It’s apparent that the narrator’s simple outlook seems to make him a reflection of Frankie whose character is one of simple minded innocence. This is similar to the way the passing stranger can be seen as Frankie’s conscience. Another example of characters sharing characteristics is involves Frankie and Judas for not only are both guilty, but this guilt becomes apparent in each case through there interest in hiding it. If the characters can be identified with each other, or at least be een to share each other’s characterisics, it suggests that these characteristics belong to everybody. The song is thus made to appear especially relevant to us because, sadly, we too will often have these characterisics. We are in the narrator, and Frankie and Judas just as much as they are in each other. Whatever applies to them will equally apply to us. That the various characters are to be sen reflected in each other will be reinforced when we consider the little neighbour boy, for it will become clear that he too is a reflection of Frankie.
The Little Neighbour Boy
What the narrator seems not to realise is just how pertinent his words are with respect to the little neighbour boy. Not only is this boy a neighbour, but he has a load – his guilt, for in the previous verse we were told:
‘And he just walked along, alone
With his guilt so well concealed’
Whatever his guilt is, it makes him seem just like Frankie. Frankie too had wanted to be alone. And being alone was a substitute for hiding – or concealing his guilt. In hiding his guilt, the little neighbour boy, it would seem, is being presented as another Frankie. And accordingly he will be in danger, like Frankie, and in need of help so that he too does not suffer Frankie’s fate. In the person of the little neighbour boy the narrator’s tritely expressed moral is brought home to us. He, a real person – not just one’s neighbour in the abstract, as the narrator would have it – is the one who needs help with his load.
Guilt is not the neighbour boy’s only load, however. He is carrying another one – the body of Frankie Lee. This suggests he need not just be seen negatively – as a potential victim of people like Judas. We can see him positively – as someone who takes on responsibility. He helps others with their load in that he helps Judas with the body that is actually Judas’ responsibility.
What the neighbour boy episode suggests is that despite Frankie’s moral death, and the neighbour boy’s own danger from those like Judas, there is hope. If people take on responsibility and assist others, as the neighbour is doing here, tragedies like Frankie’s can be avoided. There’s no need for humanity to be represented just by the morally corrupt. But the virtuous will only be representative of humanity if people decide to follow the little neighbour boy’s example.
This last point is made clear in the third part of the moral – the closing words of the song – where it’s the listener who is told:
‘… don’t go mistaking Paradise
For that home across the road’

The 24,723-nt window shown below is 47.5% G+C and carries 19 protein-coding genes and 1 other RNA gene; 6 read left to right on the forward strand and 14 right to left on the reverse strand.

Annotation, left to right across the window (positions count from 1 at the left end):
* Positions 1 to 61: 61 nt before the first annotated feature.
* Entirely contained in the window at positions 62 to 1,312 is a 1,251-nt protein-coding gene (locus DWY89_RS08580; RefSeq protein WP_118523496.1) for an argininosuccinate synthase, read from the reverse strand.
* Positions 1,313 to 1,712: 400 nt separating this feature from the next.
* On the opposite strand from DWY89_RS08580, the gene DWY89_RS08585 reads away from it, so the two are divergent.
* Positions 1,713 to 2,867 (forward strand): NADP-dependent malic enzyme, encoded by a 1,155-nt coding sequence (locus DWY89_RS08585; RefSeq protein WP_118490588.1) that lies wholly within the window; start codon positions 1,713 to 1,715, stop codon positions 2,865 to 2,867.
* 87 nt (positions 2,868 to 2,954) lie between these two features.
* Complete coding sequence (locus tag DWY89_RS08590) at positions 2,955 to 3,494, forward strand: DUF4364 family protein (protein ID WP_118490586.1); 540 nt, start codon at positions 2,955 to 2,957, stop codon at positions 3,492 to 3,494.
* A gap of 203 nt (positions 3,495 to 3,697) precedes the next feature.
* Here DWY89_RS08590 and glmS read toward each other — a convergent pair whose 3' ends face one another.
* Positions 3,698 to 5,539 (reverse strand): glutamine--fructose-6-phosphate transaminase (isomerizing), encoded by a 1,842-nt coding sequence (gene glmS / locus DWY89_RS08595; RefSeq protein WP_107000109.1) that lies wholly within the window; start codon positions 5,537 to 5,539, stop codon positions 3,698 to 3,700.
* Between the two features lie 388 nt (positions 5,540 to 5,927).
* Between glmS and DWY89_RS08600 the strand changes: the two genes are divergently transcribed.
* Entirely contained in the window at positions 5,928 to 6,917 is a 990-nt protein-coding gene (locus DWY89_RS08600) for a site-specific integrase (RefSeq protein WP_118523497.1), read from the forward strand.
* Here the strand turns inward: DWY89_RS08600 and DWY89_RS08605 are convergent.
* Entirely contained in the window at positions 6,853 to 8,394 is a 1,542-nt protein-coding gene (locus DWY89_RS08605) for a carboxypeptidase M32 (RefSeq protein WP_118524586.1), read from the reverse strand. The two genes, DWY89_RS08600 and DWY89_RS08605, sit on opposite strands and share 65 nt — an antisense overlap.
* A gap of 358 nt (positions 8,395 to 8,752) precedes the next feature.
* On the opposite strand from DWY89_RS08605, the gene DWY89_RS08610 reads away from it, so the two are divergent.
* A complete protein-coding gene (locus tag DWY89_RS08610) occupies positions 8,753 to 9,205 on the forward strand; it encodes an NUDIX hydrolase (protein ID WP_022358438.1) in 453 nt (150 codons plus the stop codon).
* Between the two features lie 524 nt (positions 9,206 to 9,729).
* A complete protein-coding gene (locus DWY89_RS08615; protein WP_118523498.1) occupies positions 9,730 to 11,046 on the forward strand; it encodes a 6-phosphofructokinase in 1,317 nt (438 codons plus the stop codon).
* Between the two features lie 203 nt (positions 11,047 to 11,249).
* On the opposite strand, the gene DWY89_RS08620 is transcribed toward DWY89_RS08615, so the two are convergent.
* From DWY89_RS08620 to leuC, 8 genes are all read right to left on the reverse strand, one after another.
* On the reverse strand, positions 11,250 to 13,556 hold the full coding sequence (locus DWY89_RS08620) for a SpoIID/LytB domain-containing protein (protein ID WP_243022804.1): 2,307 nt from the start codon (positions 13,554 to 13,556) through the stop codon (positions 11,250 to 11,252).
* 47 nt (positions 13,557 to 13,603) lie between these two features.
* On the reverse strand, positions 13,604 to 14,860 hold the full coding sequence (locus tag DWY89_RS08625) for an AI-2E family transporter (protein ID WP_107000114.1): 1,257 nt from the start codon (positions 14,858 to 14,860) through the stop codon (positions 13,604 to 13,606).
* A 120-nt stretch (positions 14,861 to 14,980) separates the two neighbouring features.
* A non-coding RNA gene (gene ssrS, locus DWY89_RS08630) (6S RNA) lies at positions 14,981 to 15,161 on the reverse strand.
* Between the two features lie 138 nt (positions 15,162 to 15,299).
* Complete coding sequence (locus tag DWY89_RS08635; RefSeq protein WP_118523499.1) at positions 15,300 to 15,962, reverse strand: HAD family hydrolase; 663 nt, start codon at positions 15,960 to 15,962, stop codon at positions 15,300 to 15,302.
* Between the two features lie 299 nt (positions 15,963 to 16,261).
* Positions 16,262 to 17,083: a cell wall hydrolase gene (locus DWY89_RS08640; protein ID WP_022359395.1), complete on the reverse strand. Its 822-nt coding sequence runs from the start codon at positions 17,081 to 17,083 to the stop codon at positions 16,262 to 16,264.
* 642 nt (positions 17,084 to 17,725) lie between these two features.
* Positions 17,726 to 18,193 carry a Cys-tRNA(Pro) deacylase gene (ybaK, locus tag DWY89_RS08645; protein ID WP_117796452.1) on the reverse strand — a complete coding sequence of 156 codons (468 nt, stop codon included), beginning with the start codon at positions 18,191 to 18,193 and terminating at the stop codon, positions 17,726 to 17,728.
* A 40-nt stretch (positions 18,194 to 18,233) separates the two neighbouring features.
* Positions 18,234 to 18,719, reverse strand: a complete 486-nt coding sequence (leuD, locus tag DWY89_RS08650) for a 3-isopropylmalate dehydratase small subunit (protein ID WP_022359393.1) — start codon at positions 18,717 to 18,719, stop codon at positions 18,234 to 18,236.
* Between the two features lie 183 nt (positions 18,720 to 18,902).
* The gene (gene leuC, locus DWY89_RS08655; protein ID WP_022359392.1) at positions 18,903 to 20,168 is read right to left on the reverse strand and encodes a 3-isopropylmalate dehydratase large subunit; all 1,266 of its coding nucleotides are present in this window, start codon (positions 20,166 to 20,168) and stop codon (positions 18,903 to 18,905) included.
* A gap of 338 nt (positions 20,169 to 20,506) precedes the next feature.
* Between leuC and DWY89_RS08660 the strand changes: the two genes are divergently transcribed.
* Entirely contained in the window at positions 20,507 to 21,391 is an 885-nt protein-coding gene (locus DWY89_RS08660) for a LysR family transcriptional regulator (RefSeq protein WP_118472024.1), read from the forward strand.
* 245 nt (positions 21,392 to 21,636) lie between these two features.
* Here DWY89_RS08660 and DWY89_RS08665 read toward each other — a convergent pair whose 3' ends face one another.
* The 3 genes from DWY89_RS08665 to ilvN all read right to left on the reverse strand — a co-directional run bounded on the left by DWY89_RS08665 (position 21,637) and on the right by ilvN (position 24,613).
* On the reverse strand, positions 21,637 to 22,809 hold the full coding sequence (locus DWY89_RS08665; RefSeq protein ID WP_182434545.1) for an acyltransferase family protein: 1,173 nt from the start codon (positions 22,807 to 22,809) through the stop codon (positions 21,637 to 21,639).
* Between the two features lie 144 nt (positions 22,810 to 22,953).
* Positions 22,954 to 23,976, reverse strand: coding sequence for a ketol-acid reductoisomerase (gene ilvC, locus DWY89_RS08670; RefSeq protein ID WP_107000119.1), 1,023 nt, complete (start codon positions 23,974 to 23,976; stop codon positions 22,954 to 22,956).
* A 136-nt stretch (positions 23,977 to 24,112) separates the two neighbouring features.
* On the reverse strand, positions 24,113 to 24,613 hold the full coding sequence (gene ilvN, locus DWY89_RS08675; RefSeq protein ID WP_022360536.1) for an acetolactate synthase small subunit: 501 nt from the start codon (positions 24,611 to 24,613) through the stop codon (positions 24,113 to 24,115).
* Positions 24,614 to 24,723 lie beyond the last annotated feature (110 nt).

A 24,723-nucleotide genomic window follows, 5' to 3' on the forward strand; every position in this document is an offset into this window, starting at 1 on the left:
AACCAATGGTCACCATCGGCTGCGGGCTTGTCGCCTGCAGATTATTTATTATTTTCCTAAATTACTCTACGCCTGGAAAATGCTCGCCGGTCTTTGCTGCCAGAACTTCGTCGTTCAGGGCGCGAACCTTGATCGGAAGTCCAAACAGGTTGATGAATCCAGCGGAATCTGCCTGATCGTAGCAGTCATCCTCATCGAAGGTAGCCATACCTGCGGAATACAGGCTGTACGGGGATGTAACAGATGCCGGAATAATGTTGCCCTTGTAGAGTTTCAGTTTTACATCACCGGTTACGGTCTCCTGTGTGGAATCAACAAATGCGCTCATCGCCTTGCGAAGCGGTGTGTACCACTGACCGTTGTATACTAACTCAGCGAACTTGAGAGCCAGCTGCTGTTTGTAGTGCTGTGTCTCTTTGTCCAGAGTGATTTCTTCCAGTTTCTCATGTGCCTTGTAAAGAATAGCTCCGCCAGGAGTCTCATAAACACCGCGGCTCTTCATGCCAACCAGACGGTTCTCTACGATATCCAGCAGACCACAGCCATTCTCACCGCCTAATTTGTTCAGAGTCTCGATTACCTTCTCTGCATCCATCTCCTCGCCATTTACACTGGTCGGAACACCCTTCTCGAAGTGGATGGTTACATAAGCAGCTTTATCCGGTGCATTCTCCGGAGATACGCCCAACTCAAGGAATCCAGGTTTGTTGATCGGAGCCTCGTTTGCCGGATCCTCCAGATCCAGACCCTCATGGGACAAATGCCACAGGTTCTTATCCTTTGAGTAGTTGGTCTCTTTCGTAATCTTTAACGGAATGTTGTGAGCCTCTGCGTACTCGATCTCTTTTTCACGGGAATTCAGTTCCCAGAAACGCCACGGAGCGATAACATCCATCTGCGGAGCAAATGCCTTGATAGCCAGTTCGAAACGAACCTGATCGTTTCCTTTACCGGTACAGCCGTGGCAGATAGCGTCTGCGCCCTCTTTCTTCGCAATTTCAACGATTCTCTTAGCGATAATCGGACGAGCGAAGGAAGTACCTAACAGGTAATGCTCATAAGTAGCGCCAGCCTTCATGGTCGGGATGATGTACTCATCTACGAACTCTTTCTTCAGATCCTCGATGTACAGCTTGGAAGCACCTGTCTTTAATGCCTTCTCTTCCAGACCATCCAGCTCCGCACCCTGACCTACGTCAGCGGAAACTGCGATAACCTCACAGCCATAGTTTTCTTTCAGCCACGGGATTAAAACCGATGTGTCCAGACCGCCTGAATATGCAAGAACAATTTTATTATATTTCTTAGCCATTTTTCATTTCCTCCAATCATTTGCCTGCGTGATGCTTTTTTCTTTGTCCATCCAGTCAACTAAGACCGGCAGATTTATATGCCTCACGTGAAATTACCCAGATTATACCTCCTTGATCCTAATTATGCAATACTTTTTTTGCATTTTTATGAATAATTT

Across the road! The listener is being addressed and the source of moral death is no longer the remote ‘down the road’ from Frankie and Judas. It’s near. It’s across the road, the listener’s road. Our road! The clear implication is that if others are to avoid the fate of Frankie, it is we who must act.
It’s ironic that we’re told the ‘house’ – the brothel – is ‘as bright as any sun’. The description might make us recall the House of the Rising Sun, in the song of that name, and the preventable misery of its narrator. But more than that, the words ‘any sun’ are likely to remind us of one particular sun, or son – Christ. It’s Christ who revealed the means of avoiding moral death, and ultimately it’s Christian attitudes that Judas Priest is working against to the eternal detriment of both himself and Frankie.
This might throw light on the cryptic words muttered by the little neighbour boy – ‘Nothing is revealed’. Literally they might mean that Frankie’s, and perhaps Judas’, guilt has been hushed up. Or they might mean the neighbour boy’s own guilt is safely hidden. But in a song replete with Christian imagery, the remark is likely to remind us of Christian revelation. As such it represents the attitudes of those like Judas who act as if there has been no revelation. But it also comes across as ironic, since the way to Paradise has ‘been revealed’ – by way of the revelation of Christ.
Frankie Lee’s literal death might be seen either as representing his moral death, or as a happy end to life given a last minute moral about turn. What distinguishes Frankie’s treatment from Judas’ is that, whereas Judas is presented as morally dead from the start, Frankie’s moral development unfolds before our eyes. The source of his moral demise is in part his own weakness, but it’s first and foremost Judas’ refusal to ‘help him with his load’. The song’s focus, then, is not primarily on human weakness itself, as represented by Frankie, but more on the failure of people like Judas to be responsible for others. Even if Frankie redeemed himself at the last moment, he might not have done and much of the fault would have been Judas’. The moral is not just that we should reject temptation for our own good, but that we should help others avoid it for their good.
Last revised 9.11.15